In 2022, the Chapter 12 bankruptcy rate reached the lowest level in nearly two decades, 0.78 bankruptcies per 10,000 farms. Under Chapter 12 bankruptcy, a financially distressed family farmer can propose and carry out a plan to repay their debts fully or partially, and the total number of these bankruptcies is an indicator of financial stress in the farm sector. In 2003, the annual bankruptcy rate reached a high of 3.3 per 10,000 farms and then declined to a low of 0.5 per 10,000 farms in 2004.
After 2010, the bankruptcy rate declined until 2014 but started to increase again in 2015 with another peak in 2019 (2.9 bankruptcies per 10,000 farms). Since then, bankruptcies have declined to the lowest level in two decades after 2004. In 2022, 0.78 farms per 10,000 filed for Chapter 12 bankruptcy, almost two-thirds lower (61.0 percent) than the 10-year annual average of 2.00 bankruptcies per 10,000 farms.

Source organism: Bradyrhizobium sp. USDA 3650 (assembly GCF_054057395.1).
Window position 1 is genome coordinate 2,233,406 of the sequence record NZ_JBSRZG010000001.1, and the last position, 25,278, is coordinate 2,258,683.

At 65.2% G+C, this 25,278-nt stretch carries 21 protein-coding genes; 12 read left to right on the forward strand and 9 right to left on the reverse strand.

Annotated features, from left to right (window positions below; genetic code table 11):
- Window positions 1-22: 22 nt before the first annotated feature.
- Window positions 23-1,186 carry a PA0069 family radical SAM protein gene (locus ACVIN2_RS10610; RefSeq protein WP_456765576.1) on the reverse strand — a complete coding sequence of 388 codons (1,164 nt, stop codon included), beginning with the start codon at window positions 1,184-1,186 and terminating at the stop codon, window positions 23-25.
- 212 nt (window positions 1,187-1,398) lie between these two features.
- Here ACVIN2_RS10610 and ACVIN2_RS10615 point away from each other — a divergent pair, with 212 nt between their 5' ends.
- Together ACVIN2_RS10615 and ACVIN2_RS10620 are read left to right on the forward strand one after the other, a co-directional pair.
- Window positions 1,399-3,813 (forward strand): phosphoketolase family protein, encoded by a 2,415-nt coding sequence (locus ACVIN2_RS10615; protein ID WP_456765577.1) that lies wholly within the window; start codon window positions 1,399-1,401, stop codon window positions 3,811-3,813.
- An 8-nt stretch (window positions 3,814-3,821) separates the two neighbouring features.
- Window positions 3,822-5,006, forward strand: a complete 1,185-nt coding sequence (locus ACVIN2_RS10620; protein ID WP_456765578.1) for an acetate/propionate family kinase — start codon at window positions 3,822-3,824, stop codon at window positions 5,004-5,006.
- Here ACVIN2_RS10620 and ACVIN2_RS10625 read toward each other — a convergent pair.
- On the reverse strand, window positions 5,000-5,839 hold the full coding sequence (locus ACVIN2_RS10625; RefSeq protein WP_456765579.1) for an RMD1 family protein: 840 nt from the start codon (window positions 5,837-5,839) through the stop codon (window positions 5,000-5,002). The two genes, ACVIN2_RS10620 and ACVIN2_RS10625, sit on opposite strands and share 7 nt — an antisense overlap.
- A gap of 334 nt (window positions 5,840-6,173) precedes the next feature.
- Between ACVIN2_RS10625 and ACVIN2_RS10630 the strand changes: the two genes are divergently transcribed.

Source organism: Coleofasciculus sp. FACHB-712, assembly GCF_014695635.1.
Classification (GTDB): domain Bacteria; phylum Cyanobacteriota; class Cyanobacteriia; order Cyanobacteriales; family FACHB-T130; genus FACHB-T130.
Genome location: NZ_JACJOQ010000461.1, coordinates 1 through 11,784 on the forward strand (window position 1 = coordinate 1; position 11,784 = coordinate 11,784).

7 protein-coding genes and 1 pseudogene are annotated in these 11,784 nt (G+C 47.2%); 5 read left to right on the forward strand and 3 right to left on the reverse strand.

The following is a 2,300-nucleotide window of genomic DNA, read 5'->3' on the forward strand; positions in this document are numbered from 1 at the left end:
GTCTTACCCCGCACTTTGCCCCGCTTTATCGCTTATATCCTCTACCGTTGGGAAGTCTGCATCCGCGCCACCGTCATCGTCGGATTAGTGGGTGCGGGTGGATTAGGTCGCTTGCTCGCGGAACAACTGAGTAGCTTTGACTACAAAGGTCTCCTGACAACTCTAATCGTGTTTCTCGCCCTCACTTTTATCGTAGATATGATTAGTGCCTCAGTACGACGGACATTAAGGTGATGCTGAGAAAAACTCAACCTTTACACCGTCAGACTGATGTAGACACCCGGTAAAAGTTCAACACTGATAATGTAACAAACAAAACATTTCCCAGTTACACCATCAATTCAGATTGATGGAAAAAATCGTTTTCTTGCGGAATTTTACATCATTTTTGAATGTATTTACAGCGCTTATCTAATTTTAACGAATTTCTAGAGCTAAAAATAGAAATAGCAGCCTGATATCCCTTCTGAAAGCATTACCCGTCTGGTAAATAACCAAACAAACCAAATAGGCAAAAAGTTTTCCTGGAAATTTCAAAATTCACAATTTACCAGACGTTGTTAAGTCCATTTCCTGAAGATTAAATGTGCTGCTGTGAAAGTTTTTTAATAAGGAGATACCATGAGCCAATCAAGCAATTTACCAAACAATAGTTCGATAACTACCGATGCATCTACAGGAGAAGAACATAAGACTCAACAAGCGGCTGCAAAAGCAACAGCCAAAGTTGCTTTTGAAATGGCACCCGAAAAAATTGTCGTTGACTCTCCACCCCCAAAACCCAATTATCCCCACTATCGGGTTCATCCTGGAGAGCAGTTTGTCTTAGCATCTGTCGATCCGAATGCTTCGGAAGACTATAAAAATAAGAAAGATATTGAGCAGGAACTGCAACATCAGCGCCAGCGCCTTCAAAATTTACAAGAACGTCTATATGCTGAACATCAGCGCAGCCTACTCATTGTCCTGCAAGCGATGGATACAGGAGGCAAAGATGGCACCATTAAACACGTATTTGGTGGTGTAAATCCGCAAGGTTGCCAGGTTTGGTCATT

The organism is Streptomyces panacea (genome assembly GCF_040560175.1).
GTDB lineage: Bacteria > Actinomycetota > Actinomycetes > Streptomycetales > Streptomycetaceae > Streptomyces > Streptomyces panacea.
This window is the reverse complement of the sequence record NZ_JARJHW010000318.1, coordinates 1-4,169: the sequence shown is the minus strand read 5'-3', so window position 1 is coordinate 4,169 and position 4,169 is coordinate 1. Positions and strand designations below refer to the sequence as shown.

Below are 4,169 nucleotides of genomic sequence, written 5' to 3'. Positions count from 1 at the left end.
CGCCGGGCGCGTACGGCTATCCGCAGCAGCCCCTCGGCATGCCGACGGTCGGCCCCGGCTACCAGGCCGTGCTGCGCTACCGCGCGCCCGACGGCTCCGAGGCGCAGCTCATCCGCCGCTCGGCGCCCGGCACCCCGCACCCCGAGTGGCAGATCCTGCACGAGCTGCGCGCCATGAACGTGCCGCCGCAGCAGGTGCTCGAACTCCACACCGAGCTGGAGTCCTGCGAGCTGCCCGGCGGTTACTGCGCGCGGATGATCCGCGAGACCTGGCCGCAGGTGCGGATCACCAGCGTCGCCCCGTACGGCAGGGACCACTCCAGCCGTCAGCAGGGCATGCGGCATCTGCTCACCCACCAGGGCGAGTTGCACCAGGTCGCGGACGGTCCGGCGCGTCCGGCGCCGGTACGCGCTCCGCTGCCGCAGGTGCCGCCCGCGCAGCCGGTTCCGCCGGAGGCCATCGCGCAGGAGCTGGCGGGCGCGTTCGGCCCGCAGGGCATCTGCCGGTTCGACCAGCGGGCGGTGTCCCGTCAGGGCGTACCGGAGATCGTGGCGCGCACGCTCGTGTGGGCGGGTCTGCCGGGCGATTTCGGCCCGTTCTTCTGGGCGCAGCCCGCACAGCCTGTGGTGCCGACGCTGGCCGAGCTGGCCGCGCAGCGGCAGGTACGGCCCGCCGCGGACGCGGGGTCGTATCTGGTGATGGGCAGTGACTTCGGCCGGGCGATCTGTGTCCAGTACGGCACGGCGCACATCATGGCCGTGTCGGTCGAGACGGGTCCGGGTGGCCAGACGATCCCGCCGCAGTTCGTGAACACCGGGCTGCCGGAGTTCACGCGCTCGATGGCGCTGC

Based on the data from U.S. courts, the number of bankruptcies not only declined nationally, but also in the major agricultural States. When examining the 10-year average bankruptcy rate (2013–22) for major agricultural States, Wisconsin had the highest rate at 5.66 per 10,000 farms, followed by Nebraska and Kansas. Texas had the lowest average bankruptcy rate among the top 10 agricultural States at 0.77 per 10,000 farms. This chart uses data from U.S. courts and the USDA’s Agricultural Resource Management Survey (ARMS) to update information in Agricultural Income and Finance Situation and Outlook: 2021 Edition and the Amber Waves article, Chapter 12 Bankruptcy Rates Have Increased in Most Agricultural States, published in November 2021.